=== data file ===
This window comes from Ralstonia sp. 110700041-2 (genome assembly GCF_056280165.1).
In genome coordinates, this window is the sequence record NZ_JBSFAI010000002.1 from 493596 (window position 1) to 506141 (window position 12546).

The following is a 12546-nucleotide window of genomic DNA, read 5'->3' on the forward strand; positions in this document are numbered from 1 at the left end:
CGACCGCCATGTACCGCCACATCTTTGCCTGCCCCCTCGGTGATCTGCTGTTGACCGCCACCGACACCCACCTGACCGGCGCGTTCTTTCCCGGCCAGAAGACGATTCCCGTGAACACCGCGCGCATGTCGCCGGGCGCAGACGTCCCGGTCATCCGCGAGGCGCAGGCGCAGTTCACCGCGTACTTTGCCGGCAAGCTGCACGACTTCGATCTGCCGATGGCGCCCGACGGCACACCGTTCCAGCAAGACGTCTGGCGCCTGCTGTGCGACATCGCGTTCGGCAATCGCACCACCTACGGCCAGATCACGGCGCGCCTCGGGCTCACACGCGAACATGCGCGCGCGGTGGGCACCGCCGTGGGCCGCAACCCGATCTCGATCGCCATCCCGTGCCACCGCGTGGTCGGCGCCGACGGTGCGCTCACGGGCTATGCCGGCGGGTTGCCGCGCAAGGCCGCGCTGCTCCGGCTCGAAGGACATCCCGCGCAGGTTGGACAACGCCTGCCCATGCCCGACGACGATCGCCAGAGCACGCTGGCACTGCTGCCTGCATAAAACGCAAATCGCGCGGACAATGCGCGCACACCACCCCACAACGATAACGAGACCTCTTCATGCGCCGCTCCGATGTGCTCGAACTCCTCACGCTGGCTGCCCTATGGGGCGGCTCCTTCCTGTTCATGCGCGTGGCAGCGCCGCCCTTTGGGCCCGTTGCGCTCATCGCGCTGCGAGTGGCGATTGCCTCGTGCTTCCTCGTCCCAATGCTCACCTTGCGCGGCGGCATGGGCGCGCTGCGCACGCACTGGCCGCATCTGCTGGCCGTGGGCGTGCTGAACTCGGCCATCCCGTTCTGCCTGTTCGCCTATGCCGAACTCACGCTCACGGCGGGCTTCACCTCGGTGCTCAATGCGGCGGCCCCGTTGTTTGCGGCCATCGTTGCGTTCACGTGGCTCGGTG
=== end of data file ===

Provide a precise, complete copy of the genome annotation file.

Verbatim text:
This window comes from Ralstonia sp. 110700041-2 (genome assembly GCF_056280165.1).
In genome coordinates, this window is the sequence record NZ_JBSFAI010000002.1 from 493596 (window position 1) to 506141 (window position 12546).

The following is a 12546-nucleotide window of genomic DNA, read 5'->3' on the forward strand; positions in this document are numbered from 1 at the left end:
CGACCGCCATGTACCGCCACATCTTTGCCTGCCCCCTCGGTGATCTGCTGTTGACCGCCACCGACACCCACCTGACCGGCGCGTTCTTTCCCGGCCAGAAGACGATTCCCGTGAACACCGCGCGCATGTCGCCGGGCGCAGACGTCCCGGTCATCCGCGAGGCGCAGGCGCAGTTCACCGCGTACTTTGCCGGCAAGCTGCACGACTTCGATCTGCCGATGGCGCCCGACGGCACACCGTTCCAGCAAGACGTCTGGCGCCTGCTGTGCGACATCGCGTTCGGCAATCGCACCACCTACGGCCAGATCACGGCGCGCCTCGGGCTCACACGCGAACATGCGCGCGCGGTGGGCACCGCCGTGGGCCGCAACCCGATCTCGATCGCCATCCCGTGCCACCGCGTGGTCGGCGCCGACGGTGCGCTCACGGGCTATGCCGGCGGGTTGCCGCGCAAGGCCGCGCTGCTCCGGCTCGAAGGACATCCCGCGCAGGTTGGACAACGCCTGCCCATGCCCGACGACGATCGCCAGAGCACGCTGGCACTGCTGCCTGCATAAAACGCAAATCGCGCGGACAATGCGCGCACACCACCCCACAACGATAACGAGACCTCTTCATGCGCCGCTCCGATGTGCTCGAACTCCTCACGCTGGCTGCCCTATGGGGCGGCTCCTTCCTGTTCATGCGCGTGGCAGCGCCGCCCTTTGGGCCCGTTGCGCTCATCGCGCTGCGAGTGGCGATTGCCTCGTGCTTCCTCGTCCCAATGCTCACCTTGCGCGGCGGCATGGGCGCGCTGCGCACGCACTGGCCGCATCTGCTGGCCGTGGGCGTGCTGAACTCGGCCATCCCGTTCTGCCTGTTCGCCTATGCCGAACTCACGCTCACGGCGGGCTTCACCTCGGTGCTCAATGCGGCGGCCCCGTTGTTTGCGGCCATCGTTGCGTTCACGTGGCTCGGTG